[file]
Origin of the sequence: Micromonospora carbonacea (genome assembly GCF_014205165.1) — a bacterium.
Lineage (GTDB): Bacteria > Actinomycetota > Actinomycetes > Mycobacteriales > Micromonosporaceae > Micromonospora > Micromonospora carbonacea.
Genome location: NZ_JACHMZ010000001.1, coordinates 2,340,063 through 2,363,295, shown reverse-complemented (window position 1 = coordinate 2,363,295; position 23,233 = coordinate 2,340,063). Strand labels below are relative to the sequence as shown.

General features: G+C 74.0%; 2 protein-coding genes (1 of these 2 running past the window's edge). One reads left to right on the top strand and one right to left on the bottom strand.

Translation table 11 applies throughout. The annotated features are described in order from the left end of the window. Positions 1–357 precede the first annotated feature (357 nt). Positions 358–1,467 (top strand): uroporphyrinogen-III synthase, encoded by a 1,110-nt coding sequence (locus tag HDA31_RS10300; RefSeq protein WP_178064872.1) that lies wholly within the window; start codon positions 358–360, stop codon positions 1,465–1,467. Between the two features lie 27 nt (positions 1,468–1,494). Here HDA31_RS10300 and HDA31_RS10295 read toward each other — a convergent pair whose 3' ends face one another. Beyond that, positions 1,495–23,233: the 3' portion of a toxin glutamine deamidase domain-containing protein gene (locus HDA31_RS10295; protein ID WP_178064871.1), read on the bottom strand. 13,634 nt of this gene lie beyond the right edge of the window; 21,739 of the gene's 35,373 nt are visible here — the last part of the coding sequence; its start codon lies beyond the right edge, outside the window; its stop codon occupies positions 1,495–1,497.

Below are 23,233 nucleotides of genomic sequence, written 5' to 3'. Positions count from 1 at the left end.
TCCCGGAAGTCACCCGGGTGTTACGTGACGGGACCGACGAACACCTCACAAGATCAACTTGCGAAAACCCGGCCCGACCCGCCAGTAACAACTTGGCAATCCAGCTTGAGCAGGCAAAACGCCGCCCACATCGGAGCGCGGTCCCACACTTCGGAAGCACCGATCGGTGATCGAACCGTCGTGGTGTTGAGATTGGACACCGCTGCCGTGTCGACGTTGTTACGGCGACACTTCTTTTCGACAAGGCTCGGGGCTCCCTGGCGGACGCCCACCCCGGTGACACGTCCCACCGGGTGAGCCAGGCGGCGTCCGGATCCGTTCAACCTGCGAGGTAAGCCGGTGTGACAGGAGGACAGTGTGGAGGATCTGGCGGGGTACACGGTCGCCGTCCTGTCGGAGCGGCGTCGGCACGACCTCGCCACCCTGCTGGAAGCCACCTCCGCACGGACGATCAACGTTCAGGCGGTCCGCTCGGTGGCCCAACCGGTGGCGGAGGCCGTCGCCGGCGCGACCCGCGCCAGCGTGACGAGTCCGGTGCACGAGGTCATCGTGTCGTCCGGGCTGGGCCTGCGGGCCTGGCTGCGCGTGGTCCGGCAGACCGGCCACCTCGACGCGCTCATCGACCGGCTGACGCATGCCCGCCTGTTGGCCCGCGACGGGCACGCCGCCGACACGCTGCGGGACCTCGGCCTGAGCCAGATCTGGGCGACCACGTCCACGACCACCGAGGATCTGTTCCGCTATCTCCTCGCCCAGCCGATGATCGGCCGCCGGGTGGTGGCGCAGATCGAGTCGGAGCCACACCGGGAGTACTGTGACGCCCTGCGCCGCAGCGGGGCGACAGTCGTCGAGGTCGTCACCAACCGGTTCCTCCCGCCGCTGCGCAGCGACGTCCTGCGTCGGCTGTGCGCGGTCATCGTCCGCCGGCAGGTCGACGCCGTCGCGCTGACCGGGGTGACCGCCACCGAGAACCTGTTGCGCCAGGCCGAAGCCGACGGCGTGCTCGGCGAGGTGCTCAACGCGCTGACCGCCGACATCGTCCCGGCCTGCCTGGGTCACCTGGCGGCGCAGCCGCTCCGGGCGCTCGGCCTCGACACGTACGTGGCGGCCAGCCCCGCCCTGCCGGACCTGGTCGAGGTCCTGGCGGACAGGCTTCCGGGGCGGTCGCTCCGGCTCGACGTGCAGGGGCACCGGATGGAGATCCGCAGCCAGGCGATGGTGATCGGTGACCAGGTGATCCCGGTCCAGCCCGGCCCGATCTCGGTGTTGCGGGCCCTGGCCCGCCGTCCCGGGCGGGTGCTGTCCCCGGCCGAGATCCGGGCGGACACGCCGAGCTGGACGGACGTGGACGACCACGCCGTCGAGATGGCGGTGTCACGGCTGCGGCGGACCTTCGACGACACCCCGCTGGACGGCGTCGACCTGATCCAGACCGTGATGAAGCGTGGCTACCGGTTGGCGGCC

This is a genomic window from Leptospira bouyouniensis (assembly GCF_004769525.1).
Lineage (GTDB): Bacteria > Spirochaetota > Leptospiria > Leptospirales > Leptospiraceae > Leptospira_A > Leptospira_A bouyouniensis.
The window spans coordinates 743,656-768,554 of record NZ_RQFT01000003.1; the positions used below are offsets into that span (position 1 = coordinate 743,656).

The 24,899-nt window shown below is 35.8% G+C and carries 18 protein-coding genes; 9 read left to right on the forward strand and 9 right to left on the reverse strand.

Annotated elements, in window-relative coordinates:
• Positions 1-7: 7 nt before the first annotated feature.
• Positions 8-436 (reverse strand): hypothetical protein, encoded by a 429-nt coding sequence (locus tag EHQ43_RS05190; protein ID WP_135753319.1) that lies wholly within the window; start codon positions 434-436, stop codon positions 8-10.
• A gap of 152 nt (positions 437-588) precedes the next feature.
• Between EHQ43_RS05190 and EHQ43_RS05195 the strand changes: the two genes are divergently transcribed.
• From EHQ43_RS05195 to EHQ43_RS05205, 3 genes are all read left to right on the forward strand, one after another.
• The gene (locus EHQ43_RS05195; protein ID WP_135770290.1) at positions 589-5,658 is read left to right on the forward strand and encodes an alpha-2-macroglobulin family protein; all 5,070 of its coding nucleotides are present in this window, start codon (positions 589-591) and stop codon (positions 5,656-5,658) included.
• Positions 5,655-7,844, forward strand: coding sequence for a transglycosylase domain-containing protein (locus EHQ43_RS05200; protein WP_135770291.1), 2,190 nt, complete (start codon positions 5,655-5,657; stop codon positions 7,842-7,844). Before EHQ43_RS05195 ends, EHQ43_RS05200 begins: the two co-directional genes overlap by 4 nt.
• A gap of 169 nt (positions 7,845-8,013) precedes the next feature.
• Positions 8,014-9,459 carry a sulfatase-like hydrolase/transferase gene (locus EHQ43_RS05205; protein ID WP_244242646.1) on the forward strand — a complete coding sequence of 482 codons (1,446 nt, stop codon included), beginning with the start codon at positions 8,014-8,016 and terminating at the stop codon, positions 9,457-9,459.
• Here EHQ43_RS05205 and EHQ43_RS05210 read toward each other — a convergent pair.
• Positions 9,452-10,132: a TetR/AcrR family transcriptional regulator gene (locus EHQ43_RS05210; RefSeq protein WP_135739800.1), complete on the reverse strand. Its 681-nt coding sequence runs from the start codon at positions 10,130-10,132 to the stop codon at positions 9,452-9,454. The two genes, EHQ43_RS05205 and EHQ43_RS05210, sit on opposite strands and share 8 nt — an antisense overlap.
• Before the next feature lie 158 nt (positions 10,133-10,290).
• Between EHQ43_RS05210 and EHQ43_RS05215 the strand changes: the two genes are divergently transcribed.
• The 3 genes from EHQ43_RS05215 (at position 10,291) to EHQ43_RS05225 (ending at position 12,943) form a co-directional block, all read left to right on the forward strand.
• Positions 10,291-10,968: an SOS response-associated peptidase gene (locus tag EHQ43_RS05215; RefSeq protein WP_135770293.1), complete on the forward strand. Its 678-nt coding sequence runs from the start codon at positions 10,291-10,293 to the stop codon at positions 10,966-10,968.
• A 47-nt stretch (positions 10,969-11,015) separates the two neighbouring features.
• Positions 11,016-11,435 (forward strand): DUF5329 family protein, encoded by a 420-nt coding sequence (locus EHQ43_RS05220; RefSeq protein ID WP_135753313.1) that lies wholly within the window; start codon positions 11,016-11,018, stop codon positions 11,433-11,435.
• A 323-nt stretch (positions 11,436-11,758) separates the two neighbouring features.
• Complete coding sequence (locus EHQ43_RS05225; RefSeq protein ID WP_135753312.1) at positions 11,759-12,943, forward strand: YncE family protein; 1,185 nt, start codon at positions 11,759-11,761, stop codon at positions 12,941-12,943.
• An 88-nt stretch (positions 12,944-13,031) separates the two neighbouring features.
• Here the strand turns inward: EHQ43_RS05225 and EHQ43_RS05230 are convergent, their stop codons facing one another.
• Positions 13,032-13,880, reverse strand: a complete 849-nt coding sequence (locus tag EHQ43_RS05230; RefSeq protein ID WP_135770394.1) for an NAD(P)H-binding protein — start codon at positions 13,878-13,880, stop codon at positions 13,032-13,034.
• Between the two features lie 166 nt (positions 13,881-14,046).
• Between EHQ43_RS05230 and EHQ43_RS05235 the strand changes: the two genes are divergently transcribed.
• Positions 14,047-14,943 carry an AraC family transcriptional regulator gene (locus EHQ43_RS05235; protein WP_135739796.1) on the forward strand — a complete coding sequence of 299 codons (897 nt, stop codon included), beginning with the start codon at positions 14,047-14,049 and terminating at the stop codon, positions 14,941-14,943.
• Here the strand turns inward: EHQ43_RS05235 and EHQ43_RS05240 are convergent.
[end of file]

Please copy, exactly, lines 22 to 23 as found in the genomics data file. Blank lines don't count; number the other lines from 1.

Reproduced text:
• Here EHQ43_RS05205 and EHQ43_RS05210 read toward each other — a convergent pair.
• Positions 9,452-10,132: a TetR/AcrR family transcriptional regulator gene (locus EHQ43_RS05210; RefSeq protein WP_135739800.1), complete on the reverse strand. Its 681-nt coding sequence runs from the start codon at positions 10,130-10,132 to the stop codon at positions 9,452-9,454. The two genes, EHQ43_RS05205 and EHQ43_RS05210, sit on opposite strands and share 8 nt — an antisense overlap.